Agribank’s multiple loan beneficiary and former Chairperson of the Olushandja Farmers Association Paulus Amutenya is a well-established horticulture and livestock farmer whose business journey started in the streets of Oshakati and Outapi as a street vendor selling apples and tomatoes.
At the beginning of 2003, while selling his tomatoes in Outapi, he met a customer who encouraged him to engage in a gardening business.
However, since he did not have any crop production skills, he pondered on the idea for several months. “After a few months from the day I met that customer two thoughts came into my mind: giving up the idea as a result of not having the skills, or forging ahead just trying,” Amutenya narrated.
“So, I motivated myself that if others could do it, it was possible that I could also do it.”
He then approached a local farmer in the area of Olushandja, in the Omusati region, who sold him a piece of land near the water point, where he set up a small tomato garden.
“When I set up the garden, my focus was not really to make money, and in fact I did not have money when I started. The only money I had from my apple business was used in buying land and the tomato seeds. All I had was passion for work and to produce.
“My advice to anyone who wants to engage in farming will be not to go into farming with a mindset of making money; you will fail. The first thing to occupy your mind is the work involved. Start small and grow as you learn,” Amutenya advised.
He explained that after weeks of trying to grow tomatoes and failing, he took a decision to visit the Etunda Irrigation Green Scheme Project, where he met and shared his gardening experience with the project’s Crop Production Manager, who then guided and coached him on various aspects of growing crops.
“When I just started applying what I was taught at Etunda, something surprising happened in my garden. I saw how my tomatoes were growing faster and healthy to an extent that they later produced big and fresh tomatoes, that enabled me to make good money when I took them to the market,” he said.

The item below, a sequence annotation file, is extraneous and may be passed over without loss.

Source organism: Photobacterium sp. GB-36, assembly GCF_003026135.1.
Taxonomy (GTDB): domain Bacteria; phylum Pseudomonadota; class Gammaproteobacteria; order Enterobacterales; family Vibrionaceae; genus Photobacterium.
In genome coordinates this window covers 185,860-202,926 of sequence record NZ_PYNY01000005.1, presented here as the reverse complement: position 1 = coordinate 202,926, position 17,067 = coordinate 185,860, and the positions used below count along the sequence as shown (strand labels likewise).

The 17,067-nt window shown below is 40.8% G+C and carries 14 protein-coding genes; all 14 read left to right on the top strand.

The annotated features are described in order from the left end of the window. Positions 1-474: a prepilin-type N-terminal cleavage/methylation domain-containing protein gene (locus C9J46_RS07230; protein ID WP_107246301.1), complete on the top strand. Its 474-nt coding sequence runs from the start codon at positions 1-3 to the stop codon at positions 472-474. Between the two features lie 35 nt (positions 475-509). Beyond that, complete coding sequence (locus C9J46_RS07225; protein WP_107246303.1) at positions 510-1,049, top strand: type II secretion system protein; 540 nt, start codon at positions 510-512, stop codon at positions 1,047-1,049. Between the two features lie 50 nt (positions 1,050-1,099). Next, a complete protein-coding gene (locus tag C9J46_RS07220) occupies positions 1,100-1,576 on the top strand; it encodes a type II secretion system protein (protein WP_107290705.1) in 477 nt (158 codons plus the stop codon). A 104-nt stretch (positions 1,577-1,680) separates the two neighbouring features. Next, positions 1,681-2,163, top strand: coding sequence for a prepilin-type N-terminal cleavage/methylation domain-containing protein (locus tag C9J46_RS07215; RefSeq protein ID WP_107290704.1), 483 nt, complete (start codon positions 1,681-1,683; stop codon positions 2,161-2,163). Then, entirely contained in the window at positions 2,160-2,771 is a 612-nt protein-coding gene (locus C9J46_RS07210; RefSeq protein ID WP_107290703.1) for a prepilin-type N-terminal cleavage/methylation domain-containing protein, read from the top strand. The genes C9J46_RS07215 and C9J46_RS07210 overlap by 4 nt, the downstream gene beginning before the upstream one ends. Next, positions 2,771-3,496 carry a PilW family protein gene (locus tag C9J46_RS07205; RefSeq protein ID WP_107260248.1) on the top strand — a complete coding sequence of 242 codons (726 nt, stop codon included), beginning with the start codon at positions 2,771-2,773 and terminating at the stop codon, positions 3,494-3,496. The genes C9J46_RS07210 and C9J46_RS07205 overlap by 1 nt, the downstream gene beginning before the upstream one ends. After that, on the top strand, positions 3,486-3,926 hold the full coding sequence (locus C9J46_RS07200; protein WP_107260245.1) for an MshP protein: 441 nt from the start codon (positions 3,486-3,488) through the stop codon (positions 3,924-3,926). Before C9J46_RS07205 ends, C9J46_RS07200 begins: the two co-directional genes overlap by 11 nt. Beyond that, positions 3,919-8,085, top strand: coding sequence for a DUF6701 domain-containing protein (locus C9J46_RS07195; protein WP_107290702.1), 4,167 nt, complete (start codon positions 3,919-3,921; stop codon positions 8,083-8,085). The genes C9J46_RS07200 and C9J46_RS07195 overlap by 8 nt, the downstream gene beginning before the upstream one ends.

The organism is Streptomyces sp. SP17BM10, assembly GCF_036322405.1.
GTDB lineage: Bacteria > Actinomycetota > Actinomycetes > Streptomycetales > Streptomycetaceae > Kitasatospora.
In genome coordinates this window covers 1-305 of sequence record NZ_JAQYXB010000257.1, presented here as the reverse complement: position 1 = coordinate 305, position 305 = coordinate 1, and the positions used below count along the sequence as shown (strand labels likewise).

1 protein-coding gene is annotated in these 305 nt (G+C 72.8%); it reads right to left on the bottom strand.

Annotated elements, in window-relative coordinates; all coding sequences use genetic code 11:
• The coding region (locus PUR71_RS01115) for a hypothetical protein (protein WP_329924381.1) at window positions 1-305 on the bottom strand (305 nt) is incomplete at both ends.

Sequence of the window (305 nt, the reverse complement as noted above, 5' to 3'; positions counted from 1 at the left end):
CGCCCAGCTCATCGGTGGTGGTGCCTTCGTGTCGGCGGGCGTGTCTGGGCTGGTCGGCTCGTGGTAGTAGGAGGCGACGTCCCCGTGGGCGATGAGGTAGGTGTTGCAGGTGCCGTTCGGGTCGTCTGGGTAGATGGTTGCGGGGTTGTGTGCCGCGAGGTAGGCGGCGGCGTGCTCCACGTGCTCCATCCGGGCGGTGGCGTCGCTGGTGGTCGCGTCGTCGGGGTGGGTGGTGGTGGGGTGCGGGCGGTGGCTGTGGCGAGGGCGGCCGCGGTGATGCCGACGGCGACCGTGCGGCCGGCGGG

After a few harvests from his garden, he approached Agribank through the Oshakati Regional Branch for financial support.
According to him, with Agribank’s financial support and the income from his initial harvests, he managed to buy two pumping machines, a tractor, enough drip pipes, extra land, and began to grow various crops ranging from maize, tomatoes, onions, carrots, butternuts as well as cabbages on a larger scale.
In 2017 Amutenya won Namibia’s best large-scale horticulture producer of the year award of the Namibia Agronomic Board.
Amutenya attributed his success not only to his hard work and commitment but also to the support he received from Agribank.
“I just used to hear about Agribank, but I didn’t really know much about their support. One day I decided to visit Oshakati Branch, I explained all my needs to the Branch manager who was very friendly and even explained to me in my own language all the application procedures.
“So, I am proud to say that I am still a happy client of Agribank,” he enthused.
Amutenya explained that after settling Agribank’s first loan, he again approached the Bank, and bought a commercial farm in the area of Grootfontein where he now successfully farms with livestock, both cattle and goats.
Asked about challenges, Amutenya said the challenges he is currently faced with as a farmer is the lack of market to sell his produce as well as the outbreak of pests that are destroying his crops. He thus urged government to find a formal market for local producers and further urged government ministries and agencies to start buying from them.
Amuntenya employs 15 workers on a permanent basis and during harvesting times he employs up to 80 people as casual workers.
In the photo: Mr Paulus Amutenya in his tomato plantation at Olushandja/Epalela in Omusati region.